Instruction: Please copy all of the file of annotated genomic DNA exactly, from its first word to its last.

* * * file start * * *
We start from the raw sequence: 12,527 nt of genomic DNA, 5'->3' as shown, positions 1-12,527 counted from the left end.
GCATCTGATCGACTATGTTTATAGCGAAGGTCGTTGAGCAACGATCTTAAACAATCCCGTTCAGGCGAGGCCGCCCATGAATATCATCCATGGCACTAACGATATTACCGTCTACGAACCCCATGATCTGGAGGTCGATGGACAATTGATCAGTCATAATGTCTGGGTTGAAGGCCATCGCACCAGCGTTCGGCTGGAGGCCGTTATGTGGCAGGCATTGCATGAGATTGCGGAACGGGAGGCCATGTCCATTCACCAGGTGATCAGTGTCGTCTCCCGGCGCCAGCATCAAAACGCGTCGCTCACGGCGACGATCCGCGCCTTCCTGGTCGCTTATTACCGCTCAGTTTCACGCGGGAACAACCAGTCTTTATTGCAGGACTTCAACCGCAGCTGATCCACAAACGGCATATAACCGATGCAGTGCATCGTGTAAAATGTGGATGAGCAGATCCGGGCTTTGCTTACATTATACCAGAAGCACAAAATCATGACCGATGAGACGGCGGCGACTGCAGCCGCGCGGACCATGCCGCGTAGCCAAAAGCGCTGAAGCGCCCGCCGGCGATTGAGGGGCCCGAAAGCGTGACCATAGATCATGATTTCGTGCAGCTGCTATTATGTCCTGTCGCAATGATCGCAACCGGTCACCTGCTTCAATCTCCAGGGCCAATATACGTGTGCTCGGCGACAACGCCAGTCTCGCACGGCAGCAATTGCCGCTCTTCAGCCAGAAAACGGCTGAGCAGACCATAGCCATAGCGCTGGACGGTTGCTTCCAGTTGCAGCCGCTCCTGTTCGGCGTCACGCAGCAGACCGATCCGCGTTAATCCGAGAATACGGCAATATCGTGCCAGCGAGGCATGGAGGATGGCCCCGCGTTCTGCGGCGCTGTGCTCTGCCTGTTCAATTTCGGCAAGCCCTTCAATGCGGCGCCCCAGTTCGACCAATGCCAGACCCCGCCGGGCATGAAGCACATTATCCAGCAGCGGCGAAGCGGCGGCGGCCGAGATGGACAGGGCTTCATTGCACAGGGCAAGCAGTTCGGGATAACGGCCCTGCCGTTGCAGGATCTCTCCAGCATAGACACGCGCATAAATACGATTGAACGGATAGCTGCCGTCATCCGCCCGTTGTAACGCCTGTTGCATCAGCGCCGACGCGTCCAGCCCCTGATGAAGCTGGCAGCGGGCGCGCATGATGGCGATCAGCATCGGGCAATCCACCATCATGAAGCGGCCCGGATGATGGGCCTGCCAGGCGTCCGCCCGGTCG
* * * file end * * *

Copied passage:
We start from the raw sequence: 12,527 nt of genomic DNA, 5'->3' as shown, positions 1-12,527 counted from the left end.
GCATCTGATCGACTATGTTTATAGCGAAGGTCGTTGAGCAACGATCTTAAACAATCCCGTTCAGGCGAGGCCGCCCATGAATATCATCCATGGCACTAACGATATTACCGTCTACGAACCCCATGATCTGGAGGTCGATGGACAATTGATCAGTCATAATGTCTGGGTTGAAGGCCATCGCACCAGCGTTCGGCTGGAGGCCGTTATGTGGCAGGCATTGCATGAGATTGCGGAACGGGAGGCCATGTCCATTCACCAGGTGATCAGTGTCGTCTCCCGGCGCCAGCATCAAAACGCGTCGCTCACGGCGACGATCCGCGCCTTCCTGGTCGCTTATTACCGCTCAGTTTCACGCGGGAACAACCAGTCTTTATTGCAGGACTTCAACCGCAGCTGATCCACAAACGGCATATAACCGATGCAGTGCATCGTGTAAAATGTGGATGAGCAGATCCGGGCTTTGCTTACATTATACCAGAAGCACAAAATCATGACCGATGAGACGGCGGCGACTGCAGCCGCGCGGACCATGCCGCGTAGCCAAAAGCGCTGAAGCGCCCGCCGGCGATTGAGGGGCCCGAAAGCGTGACCATAGATCATGATTTCGTGCAGCTGCTATTATGTCCTGTCGCAATGATCGCAACCGGTCACCTGCTTCAATCTCCAGGGCCAATATACGTGTGCTCGGCGACAACGCCAGTCTCGCACGGCAGCAATTGCCGCTCTTCAGCCAGAAAACGGCTGAGCAGACCATAGCCATAGCGCTGGACGGTTGCTTCCAGTTGCAGCCGCTCCTGTTCGGCGTCACGCAGCAGACCGATCCGCGTTAATCCGAGAATACGGCAATATCGTGCCAGCGAGGCATGGAGGATGGCCCCGCGTTCTGCGGCGCTGTGCTCTGCCTGTTCAATTTCGGCAAGCCCTTCAATGCGGCGCCCCAGTTCGACCAATGCCAGACCCCGCCGGGCATGAAGCACATTATCCAGCAGCGGCGAAGCGGCGGCGGCCGAGATGGACAGGGCTTCATTGCACAGGGCAAGCAGTTCGGGATAACGGCCCTGCCGTTGCAGGATCTCTCCAGCATAGACACGCGCATAAATACGATTGAACGGATAGCTGCCGTCATCCGCCCGTTGTAACGCCTGTTGCATCAGCGCCGACGCGTCCAGCCCCTGATGAAGCTGGCAGCGGGCGCGCATGATGGCGATCAGCATCGGGCAATCCACCATCATGAAGCGGCCCGGATGATGGGCCTGCCAGGCGTCCGCCCGGTCG